Ian could see he was approaching an inlet with a discernible shore—ahead of him a stony bank rose out of the water and merged into thick undergrowth. He could see the outline of trees against the sky in the dim light. On its own direction, the boat pushed farther into the inlet until the shore opened onto a meadow. A short distance from the shore a bonfire blazed, swirling its racing sparks and smoke up into the dark. The boat swung toward the clearing and nudged into the bank.
Just as Ian stepped onto land, a naked male figure approached the fire, threw his armload of wood onto it, and began a shuffling dance around the flames, arms waving as if to music Ian couldn’t hear. He stood motionless for a while, watching the dancing man, who even in the uncertain light seemed familiar. A part of the clouded sky flickered, then thunder sounded—harsher, closer. Uneasily Ian walked toward the fire and stopped at the edge of its light. The man’s ragged, matted hair and thick red beard couldn’t obscure his identity. It was himself. Wild Ian.
On the far side of the bonfire, WildIan stopped his dance and turned to stare at Ian through the twisting sparks and smoke. “So,” he growled, “you finally made it. Ian plays noble St. George, come to slay his dragon.” The man spat into the fire in disgust. “Stupid St. George, who knows nothing!”
“I’m not here to slay a dragon. I came to find you—and I have.”
WildIan guffawed. “Find me, you idiot? I was here all the time!” He shook his head. “I made a fucking bonfire for you to get here! So stupid.”
Ian stepped farther into the fire’s circle. “Thank you for your help.” Alert as a deer, WildIan watched, still, ready. “Now that I’ve found you, will you return with me?”
WildIan’s eyes widened in surprise, then he whooped with laughter so hard he had to bend over to lean on his thighs. “That’s it? Is that really how it works in the world where you live?” He cackled again in amazement. “Unbelievable. You think I am your tame little pet, to follow you when you call? You are even more stupid than I thought.” WildIan sneered. “No. That is not how it works here. You haven’t found me—you just know where I am. Big difference. Maybe not to you, but big difference to me.” Without taking his eyes off Ian, he reached to his head, then drew a long hank of hair into his mouth, chewing softly. A knife blade flashed in the firelight as he cut the wet hair and threw it onto the fire. “This fire is mine. I take it with me.” WildIan turned and strode into the darkness. Behind him, the fire crumbled to cold dead ash.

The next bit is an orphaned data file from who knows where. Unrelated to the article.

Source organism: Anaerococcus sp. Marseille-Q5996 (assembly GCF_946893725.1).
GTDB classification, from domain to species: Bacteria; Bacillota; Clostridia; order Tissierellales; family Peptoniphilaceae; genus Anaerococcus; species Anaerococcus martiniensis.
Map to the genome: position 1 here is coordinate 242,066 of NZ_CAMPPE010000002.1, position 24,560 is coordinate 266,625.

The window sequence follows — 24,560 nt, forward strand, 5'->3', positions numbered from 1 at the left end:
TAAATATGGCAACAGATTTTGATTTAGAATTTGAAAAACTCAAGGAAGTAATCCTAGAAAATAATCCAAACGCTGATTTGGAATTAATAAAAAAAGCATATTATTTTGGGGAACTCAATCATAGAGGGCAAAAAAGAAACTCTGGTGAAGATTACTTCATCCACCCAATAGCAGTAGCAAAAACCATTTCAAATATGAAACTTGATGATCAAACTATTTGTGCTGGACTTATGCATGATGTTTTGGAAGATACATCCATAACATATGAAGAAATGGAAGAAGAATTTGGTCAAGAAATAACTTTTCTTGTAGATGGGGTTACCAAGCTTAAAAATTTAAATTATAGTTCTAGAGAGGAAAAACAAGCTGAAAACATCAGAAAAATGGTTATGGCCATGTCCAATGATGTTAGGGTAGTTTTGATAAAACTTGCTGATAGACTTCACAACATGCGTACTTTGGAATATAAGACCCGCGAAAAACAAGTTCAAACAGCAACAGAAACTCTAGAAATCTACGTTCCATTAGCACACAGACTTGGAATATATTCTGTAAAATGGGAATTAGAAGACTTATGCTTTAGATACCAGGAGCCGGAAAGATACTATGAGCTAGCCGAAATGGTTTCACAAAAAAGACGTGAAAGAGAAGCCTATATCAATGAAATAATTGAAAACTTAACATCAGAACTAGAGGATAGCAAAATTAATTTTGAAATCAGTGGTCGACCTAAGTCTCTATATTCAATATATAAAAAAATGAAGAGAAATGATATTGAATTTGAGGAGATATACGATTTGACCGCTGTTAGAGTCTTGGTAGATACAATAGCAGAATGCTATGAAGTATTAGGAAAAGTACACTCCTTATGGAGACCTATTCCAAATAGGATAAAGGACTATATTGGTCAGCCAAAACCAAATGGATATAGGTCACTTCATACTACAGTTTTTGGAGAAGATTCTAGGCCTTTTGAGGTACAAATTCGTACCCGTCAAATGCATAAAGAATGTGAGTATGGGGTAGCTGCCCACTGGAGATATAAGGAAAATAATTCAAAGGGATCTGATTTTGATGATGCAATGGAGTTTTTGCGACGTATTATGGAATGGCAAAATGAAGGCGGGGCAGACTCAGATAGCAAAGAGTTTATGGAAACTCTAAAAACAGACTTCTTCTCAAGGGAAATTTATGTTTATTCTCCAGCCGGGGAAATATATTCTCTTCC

Meet Lloyd Meeker: Lloyd Meeker can’t help what he writes—stories arising from the between places, the mystical overlapping between the worlds of matter and spirit, and the sentient, unpredictable beauty that dwells there. It’s his natural habitat.
Happily ensorcelled by music, subtle energy healing, and the wonders of nature, he lives with his very understanding husband in southern Florida, among friends, family, and orchids that take his breath away every morning.
In addition to his written work, which includes novels, essays, poetry and short stories, he has served since 2008 as a final-round judge in the Queer Foundation’s annual National High School Seniors Essay Contest, which promotes effective writing by, about, and/or for queer youth, and awards scholarships to the winners. Finalists are selected from schools across the United States by members of the National Council of Teachers of English.
His novel The Companion was named a finalist in the 2015 Lambda Literary Awards, and is the author of other popular titles, including Blood and Dirt, Enigma, Blood Royal, and A Cape of Good Hope Christmas.
Thank you, Lloyd, for joining us today, it’s been a pleasure. Next up, on April 5, 2016 is Lex Chase.
Don’t forget to enter the Rafflecopter give away. Lloyd is offering two digital copies of Traveling Light to randomly selected readers who tweet the article. He’s keeping this contest open for one week and will contact the winners directly.
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*The Novel Approach will not be held liable for prize delivery unless otherwise specified